# Spherical harmonics for dummies

The real spherical harmonics are orthonormal basis functions on the surface of a sphere.

I'd like to fully understand that sentence and what it means.

Still grappling with

• Orthonormal basis functions (I believe this is like Fourier Transform's basis functions are sines and cosines, and sin is orthogonal to cos, and so the components can have a zero inner product..)
• ".. are orthonormal basis functions ..on the surface of a sphere".
• What sphere? Where does the sphere come from? Do you mean for each position on the sphere, we have a value? Is the periodicity in space on the sphere exploited? Is that how we get the higher order terms?

$\theta$ and $\phi$ the coordinates of a spherical surface. They are similar to latitude ($\theta$) and longitude ($\phi$) except that $\theta$ goes from $0$ to $\pi$ and $\phi$ goes from $0$ to $2\pi$. Each harmonic has a value at every point, for example $Y_1^{-1}(\theta,\phi)=\frac{1}{2}\sqrt{\frac{3}{2\pi}}\sin(\theta)e^{-i\phi}$. Given the coordinates you can calculate the value. The orthogonality is because if you integrate the product of any two different harmonics over the surface of the sphere, you get $0$.

• To add for @bobobobo: "The orthogonality is because if you integrate the product of any two different harmonics over the surface of the sphere, you get 0." - that takes care of the "ortho-" part of "orthonormal"; the "-normal" portion is because the factors in front of the defining expression for spherical harmonics were set so that the integral of the square of a spherical harmonic over the sphere's surface is 1. – J. M. is a poor mathematician Aug 3 '11 at 5:40

I think the point that was confusing me/missing link was that spherical harmonics functions are the solution of the Laplace's differential equation:

$$\frac{\partial^2u}{\partial x^2}+\frac{\partial^2u}{\partial y^2}+\frac{\partial^2u}{\partial z^2}=0$$

Orthogonal means the functions "pull in different directions". Like in linear algebra, orthogonal vectors "pull" in completely "distinct" directions in n-space, it turns out that orthogonal functions "help you reach completely distinct values", where the resultant value (sum of functions) is again a function.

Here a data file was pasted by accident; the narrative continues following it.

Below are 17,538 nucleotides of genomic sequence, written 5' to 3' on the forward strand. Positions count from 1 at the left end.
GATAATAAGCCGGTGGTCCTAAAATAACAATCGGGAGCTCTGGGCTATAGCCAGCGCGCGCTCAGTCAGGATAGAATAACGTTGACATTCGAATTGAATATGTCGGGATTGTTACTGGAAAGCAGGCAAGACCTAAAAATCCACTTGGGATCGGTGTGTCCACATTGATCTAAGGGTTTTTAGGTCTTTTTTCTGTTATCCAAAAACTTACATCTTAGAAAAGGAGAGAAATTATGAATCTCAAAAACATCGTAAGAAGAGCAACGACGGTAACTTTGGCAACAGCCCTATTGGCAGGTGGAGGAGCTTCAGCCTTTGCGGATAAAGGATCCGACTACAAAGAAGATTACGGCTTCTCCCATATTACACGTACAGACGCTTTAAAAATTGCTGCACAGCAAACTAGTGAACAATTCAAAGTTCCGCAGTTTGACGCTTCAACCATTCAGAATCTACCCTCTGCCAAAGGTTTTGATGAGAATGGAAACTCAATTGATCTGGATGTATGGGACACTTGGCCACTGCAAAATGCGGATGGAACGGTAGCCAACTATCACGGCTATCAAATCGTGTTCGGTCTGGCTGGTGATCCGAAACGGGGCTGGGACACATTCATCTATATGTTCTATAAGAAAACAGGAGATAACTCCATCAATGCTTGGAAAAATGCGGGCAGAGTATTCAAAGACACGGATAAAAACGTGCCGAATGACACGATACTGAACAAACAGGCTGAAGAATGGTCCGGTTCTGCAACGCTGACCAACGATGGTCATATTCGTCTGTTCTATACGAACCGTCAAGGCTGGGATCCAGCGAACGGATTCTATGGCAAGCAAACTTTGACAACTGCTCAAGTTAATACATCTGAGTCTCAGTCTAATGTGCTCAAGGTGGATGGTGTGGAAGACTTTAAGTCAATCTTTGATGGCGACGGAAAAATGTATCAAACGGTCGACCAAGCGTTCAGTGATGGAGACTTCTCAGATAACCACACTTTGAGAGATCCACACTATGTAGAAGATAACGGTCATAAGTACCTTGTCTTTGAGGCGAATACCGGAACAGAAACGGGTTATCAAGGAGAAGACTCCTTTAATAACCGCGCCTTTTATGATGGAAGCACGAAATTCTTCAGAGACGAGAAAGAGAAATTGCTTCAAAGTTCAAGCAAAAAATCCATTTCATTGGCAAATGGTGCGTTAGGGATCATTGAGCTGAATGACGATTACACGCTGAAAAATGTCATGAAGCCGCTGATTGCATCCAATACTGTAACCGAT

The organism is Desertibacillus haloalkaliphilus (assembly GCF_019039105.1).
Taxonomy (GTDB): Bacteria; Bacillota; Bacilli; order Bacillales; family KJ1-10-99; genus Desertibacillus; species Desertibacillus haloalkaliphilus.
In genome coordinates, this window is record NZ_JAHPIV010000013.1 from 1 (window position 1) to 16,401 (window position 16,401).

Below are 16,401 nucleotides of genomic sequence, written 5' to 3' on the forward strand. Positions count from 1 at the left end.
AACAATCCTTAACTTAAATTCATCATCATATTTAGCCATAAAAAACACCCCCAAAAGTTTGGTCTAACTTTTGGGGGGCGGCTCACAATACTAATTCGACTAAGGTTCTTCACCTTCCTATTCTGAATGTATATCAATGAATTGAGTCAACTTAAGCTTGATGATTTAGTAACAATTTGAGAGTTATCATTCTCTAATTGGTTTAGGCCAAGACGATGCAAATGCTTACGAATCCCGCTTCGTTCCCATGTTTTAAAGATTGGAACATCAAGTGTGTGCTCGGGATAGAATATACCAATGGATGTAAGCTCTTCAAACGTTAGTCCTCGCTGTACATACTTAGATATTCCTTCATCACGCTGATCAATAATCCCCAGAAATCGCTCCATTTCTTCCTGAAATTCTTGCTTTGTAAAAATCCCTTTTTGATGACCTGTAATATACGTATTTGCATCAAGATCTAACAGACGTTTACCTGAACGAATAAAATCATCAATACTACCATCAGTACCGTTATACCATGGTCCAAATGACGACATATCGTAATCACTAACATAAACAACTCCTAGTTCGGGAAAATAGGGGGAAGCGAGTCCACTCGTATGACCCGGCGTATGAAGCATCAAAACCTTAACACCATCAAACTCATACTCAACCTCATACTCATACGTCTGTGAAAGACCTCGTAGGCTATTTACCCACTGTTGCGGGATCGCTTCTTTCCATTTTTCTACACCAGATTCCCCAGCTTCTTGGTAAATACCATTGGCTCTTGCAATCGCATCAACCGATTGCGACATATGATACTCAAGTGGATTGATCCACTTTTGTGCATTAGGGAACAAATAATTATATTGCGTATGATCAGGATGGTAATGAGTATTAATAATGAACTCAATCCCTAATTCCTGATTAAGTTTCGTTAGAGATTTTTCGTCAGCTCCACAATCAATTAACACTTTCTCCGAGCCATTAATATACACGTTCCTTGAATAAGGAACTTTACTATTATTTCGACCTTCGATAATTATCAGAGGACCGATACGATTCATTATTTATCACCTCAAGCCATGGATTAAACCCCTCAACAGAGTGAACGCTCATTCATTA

SH are based on the associated Legendre polynomials, (which are a tad more funky than Legendre polynomials, namely each band has more distinct functions defined for it for the associated ones.)

The Legendre polynomials themselves, like SH, are orthogonal functions. So if you take any 2 functions from the Legendre polynomial set, they're going to be orthogonal to each other (integral on $[-1,1]$ is $0$), and if you add scaled copies of one to the other, you're going to be able to reach an entirely distinct set of functions/values than you could with just one of those basis functions alone.

Now the sphere comes from the idea that, SH functions, use the Legendre polynomials (but Legendre polynomials are 1D functions), and the specification of spherical harmonics is a function value for every $\phi \theta$. There is no "sphere" per se.. it's like if you say "there is a value for every point on the unit circle", it means you trace a circle around the origin and give each point a value.

What is meant is every point on a unit sphere has a numeric value. If we associate a color to every point on the sphere, you get a visualization like this: This page shows a visualization where the values of the SH function are used to MORPH THE SPHERE (which is part of what was confusing me earlier). But just because a function has values for every point on the sphere doesn't mean there is a sphere.

• This paper by Volker Schönefeld shows a good introduction to SH with excellent visualizations – bobobobo Sep 3 '13 at 1:59
• That paper. Changed my life with spherical harmonics. Thank you for bringing this up. IMO this paper should be the top answer! – Dr. Dan Jun 3 '16 at 3:17
• Can you elaborate more on the "morph the sphere" bit? – Ooker Sep 27 '17 at 19:49